Though currently living in Millarville, Alberta Beef Producers General Manager still keeps his personal business close to home.
Dubeau grew up on a commercial Hereford Ranch just west of Medicine Hat, along the South Saskatchewan River. He is part of the fifth generation to be a part of this farm, which started in 1905. He worked and lived there for several years, before pursuing his degree in Agriculture Business with a minor in Economics at Montana State University.
“The Ag Business course had several economics courses that are required for the degree. And it was with only adding a handful of courses I was able then to, you know, get my minor in economics. Without a lot because there was emphasis around economics in the ag business degree. There weren’t a lot of more courses that were required to get your minor. So I just wanted to pursue that a little bit further. I found it interesting,” said Dubeau. “But the ag business was definitely the path that I was most interested in. It’s funny, because that really is in the realm of finance, and so forth. And life took me more in a public relations type role, and it’s just how things played out.”
After university, Dubeau was first employed with TD Bank as an agricultural account manager, something that he did for several years before a unique opportunity arose with the Alberta Hereford Association.
“The Alberta Hereford Association was looking for a new manager. They were going through a lot of transition at the time. So I was successful in receiving that position,” said Dubeau. “They had changed the direction of what they wanted to do at Alberta Hereford Association. So it was the kind of position that allowed for me to be on the road, talking to commercial producers across the province, and attending purebred shows. And without realizing it, I was having that opportunity to first practise my public relations skills, I guess you might call it.”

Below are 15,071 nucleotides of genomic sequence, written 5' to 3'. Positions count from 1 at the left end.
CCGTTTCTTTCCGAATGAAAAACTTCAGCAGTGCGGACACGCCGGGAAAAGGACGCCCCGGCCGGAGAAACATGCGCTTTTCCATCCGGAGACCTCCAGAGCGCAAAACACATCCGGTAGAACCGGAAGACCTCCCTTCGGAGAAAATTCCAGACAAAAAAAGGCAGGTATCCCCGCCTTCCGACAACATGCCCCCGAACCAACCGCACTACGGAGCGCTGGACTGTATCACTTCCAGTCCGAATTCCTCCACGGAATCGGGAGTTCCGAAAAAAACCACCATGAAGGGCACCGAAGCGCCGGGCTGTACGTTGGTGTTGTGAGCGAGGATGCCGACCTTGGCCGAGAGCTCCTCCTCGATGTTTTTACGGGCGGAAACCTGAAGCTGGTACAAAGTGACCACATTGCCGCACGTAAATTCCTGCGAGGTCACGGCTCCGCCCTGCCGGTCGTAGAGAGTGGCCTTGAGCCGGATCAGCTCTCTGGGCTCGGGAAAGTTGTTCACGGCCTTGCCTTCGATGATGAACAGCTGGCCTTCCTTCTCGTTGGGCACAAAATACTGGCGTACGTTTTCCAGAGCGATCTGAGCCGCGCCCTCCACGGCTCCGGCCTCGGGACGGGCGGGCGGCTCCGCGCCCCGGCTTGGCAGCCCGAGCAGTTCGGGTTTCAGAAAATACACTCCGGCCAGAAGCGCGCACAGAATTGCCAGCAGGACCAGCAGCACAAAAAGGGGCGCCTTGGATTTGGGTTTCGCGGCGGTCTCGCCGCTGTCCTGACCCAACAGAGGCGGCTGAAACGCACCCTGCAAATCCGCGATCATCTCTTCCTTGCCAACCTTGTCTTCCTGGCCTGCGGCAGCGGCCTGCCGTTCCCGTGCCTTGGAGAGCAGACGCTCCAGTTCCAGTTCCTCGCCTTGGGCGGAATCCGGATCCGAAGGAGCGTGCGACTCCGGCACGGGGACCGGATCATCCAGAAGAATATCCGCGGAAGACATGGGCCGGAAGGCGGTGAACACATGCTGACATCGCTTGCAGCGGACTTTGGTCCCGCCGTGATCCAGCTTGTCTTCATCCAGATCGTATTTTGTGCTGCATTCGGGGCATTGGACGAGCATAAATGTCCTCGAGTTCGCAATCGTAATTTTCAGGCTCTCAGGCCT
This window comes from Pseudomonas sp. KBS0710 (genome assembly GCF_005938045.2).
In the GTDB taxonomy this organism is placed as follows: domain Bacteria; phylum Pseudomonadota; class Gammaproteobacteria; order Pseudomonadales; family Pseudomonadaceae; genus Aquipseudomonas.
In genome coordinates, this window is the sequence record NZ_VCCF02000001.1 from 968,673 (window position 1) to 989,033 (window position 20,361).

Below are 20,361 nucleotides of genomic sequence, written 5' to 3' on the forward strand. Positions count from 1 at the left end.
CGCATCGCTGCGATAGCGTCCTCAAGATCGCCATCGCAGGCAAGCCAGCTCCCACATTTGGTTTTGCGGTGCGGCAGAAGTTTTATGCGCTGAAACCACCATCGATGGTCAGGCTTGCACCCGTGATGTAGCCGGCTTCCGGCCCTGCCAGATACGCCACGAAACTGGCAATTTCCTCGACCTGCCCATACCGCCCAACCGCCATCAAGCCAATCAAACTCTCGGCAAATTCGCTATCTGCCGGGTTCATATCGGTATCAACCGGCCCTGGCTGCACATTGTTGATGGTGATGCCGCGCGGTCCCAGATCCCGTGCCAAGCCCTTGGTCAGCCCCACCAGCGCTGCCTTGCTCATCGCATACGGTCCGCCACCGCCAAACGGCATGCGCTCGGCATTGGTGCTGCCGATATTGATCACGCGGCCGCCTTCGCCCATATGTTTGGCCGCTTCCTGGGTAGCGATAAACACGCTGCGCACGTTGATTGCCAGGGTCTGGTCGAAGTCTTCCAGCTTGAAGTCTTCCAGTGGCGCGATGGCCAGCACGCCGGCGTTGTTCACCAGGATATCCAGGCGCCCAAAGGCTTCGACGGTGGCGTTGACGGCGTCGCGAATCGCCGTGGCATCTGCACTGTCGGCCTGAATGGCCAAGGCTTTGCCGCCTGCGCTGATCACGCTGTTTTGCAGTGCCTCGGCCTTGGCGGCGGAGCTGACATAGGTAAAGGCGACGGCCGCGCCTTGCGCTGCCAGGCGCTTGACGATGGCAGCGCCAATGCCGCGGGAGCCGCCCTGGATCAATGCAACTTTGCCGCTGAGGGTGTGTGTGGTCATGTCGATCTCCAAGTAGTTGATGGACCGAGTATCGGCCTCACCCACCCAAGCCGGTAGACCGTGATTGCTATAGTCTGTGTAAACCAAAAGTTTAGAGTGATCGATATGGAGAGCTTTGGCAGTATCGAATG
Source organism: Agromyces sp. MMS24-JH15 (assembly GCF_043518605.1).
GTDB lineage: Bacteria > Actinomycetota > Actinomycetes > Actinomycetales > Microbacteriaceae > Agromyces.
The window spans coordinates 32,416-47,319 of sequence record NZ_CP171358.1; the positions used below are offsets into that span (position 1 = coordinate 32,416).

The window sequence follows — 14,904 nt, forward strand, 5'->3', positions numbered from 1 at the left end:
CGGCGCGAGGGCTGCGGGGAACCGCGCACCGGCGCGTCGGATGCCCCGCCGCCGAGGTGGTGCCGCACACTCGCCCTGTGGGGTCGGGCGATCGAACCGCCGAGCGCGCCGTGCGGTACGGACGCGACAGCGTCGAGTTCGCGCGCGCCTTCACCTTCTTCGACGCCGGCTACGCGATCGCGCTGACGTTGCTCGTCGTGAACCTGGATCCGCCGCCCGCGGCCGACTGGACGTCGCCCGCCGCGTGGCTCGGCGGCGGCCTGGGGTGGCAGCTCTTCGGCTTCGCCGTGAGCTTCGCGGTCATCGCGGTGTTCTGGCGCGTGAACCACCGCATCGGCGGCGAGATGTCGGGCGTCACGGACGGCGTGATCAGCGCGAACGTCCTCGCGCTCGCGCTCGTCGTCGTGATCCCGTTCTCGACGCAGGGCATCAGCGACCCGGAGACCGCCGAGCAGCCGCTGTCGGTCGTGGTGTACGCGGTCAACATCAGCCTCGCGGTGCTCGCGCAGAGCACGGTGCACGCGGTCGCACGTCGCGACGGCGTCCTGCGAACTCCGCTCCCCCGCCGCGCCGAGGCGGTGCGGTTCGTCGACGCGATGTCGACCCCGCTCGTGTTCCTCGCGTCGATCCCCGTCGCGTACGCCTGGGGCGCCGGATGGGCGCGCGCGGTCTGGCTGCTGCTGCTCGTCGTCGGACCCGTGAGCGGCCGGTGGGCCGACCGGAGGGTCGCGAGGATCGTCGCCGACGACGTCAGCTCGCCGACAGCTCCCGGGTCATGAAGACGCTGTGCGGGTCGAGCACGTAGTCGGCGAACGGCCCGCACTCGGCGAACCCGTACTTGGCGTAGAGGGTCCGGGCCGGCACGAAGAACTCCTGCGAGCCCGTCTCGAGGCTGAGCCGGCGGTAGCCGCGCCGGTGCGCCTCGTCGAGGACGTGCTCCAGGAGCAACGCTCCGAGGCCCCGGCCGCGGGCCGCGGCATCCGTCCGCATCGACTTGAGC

After the Alberta Hereford Association, Dubeau returned to the family ranch for a time after the passing of his father, before accepting a position at a bovine collection facility with Independant Breeders.
“I spent a few years with Independent Breeders in a public relations role. I was there when Alta Genetics purchased Independent Breeders and they basically combined the two operations, Alta Genetics bought Independent Breeders and so I was under Alta genetics also in a public relations type role,” said Dubeau. “By that point, we had determined how we were moving forward and I started up a yearling or grasser operation on my part of the ranch. That was in 2008.”
Dubeau still runs this grasser operation to this day, and all of his calves are backgrounded on the Dubeau Ranch, which currently belongs to his brother.
“While I was doing that, in the meantime, I went to work for the Canadian Hereford Association, in the role of Director of Communications there, my main objective was on the public relations side of the Hereford Association traveling across the country, but I was also charged with, with the being the editor of the Canadian Hereford Digest. They were looking for someone to kind of take on that role and, and develop the magazine under the banner of the Canadian Hereford Association. So I spent from 2009, through 2016, with the Canadian Hereford Association in that role, all with the magazine and then providing their public relations. Then I came to Alberta Beef Producers as their Marketing and Education Manager. In those years, we updated all of the educational resources that we now have today on our website that we try to or that we do promote out to teachers and parents for use in the classroom. Then on the marketing side, we elevated the Alberta Beef campaign. I did that up until last spring, I was fortunate enough to be selected as the general manager of Alberta Beef Producers.”